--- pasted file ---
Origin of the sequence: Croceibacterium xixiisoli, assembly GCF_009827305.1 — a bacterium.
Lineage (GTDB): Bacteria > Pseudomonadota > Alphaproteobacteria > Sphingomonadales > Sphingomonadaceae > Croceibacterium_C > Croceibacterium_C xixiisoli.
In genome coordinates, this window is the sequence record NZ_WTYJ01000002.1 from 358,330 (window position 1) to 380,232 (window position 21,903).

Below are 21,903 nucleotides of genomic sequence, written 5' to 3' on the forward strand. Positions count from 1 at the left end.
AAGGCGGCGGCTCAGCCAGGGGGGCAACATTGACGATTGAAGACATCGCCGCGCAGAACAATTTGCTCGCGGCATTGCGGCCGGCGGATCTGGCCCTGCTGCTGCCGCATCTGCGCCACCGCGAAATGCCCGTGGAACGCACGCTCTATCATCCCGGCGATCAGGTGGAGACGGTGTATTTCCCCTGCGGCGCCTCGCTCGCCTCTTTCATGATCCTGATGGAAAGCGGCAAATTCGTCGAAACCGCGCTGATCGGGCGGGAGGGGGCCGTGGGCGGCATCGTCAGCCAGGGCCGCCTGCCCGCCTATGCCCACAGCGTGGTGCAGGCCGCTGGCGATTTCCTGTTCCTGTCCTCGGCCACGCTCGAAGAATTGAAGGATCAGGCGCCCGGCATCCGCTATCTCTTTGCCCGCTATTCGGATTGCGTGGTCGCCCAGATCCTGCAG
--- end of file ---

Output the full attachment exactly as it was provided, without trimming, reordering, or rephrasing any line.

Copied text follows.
Origin of the sequence: Croceibacterium xixiisoli, assembly GCF_009827305.1 — a bacterium.
Lineage (GTDB): Bacteria > Pseudomonadota > Alphaproteobacteria > Sphingomonadales > Sphingomonadaceae > Croceibacterium_C > Croceibacterium_C xixiisoli.
In genome coordinates, this window is the sequence record NZ_WTYJ01000002.1 from 358,330 (window position 1) to 380,232 (window position 21,903).

Below are 21,903 nucleotides of genomic sequence, written 5' to 3' on the forward strand. Positions count from 1 at the left end.
AAGGCGGCGGCTCAGCCAGGGGGGCAACATTGACGATTGAAGACATCGCCGCGCAGAACAATTTGCTCGCGGCATTGCGGCCGGCGGATCTGGCCCTGCTGCTGCCGCATCTGCGCCACCGCGAAATGCCCGTGGAACGCACGCTCTATCATCCCGGCGATCAGGTGGAGACGGTGTATTTCCCCTGCGGCGCCTCGCTCGCCTCTTTCATGATCCTGATGGAAAGCGGCAAATTCGTCGAAACCGCGCTGATCGGGCGGGAGGGGGCCGTGGGCGGCATCGTCAGCCAGGGCCGCCTGCCCGCCTATGCCCACAGCGTGGTGCAGGCCGCTGGCGATTTCCTGTTCCTGTCCTCGGCCACGCTCGAAGAATTGAAGGATCAGGCGCCCGGCATCCGCTATCTCTTTGCCCGCTATTCGGATTGCGTGGTCGCCCAGATCCTGCAG